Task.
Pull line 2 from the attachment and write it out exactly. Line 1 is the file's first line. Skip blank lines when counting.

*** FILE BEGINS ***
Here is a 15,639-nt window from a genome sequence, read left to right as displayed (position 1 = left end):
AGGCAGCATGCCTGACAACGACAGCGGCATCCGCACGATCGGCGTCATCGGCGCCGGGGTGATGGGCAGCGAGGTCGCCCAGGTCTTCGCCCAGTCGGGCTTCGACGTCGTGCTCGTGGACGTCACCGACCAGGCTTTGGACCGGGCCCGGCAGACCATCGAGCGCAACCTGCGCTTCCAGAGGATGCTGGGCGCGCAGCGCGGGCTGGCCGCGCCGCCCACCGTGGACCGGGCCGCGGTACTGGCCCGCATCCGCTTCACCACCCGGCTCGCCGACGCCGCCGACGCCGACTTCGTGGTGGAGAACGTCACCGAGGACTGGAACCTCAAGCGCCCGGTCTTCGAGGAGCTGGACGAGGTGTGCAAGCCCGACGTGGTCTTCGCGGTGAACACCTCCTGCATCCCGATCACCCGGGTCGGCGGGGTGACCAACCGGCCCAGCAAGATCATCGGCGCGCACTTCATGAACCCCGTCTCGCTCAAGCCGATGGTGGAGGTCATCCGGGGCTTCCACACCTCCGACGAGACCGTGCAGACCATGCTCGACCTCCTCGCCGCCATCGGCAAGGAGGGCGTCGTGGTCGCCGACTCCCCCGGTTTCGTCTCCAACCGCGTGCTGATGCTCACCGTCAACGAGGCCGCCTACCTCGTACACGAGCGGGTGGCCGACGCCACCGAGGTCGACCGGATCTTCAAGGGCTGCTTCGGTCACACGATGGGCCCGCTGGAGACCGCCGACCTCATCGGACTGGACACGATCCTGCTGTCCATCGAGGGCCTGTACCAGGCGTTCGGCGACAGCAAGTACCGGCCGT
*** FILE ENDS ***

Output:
AGGCAGCATGCCTGACAACGACAGCGGCATCCGCACGATCGGCGTCATCGGCGCCGGGGTGATGGGCAGCGAGGTCGCCCAGGTCTTCGCCCAGTCGGGCTTCGACGTCGTGCTCGTGGACGTCACCGACCAGGCTTTGGACCGGGCCCGGCAGACCATCGAGCGCAACCTGCGCTTCCAGAGGATGCTGGGCGCGCAGCGCGGGCTGGCCGCGCCGCCCACCGTGGACCGGGCCGCGGTACTGGCCCGCATCCGCTTCACCACCCGGCTCGCCGACGCCGCCGACGCCGACTTCGTGGTGGAGAACGTCACCGAGGACTGGAACCTCAAGCGCCCGGTCTTCGAGGAGCTGGACGAGGTGTGCAAGCCCGACGTGGTCTTCGCGGTGAACACCTCCTGCATCCCGATCACCCGGGTCGGCGGGGTGACCAACCGGCCCAGCAAGATCATCGGCGCGCACTTCATGAACCCCGTCTCGCTCAAGCCGATGGTGGAGGTCATCCGGGGCTTCCACACCTCCGACGAGACCGTGCAGACCATGCTCGACCTCCTCGCCGCCATCGGCAAGGAGGGCGTCGTGGTCGCCGACTCCCCCGGTTTCGTCTCCAACCGCGTGCTGATGCTCACCGTCAACGAGGCCGCCTACCTCGTACACGAGCGGGTGGCCGACGCCACCGAGGTCGACCGGATCTTCAAGGGCTGCTTCGGTCACACGATGGGCCCGCTGGAGACCGCCGACCTCATCGGACTGGACACGATCCTGCTGTCCATCGAGGGCCTGTACCAGGCGTTCGGCGACAGCAAGTACCGGCCGT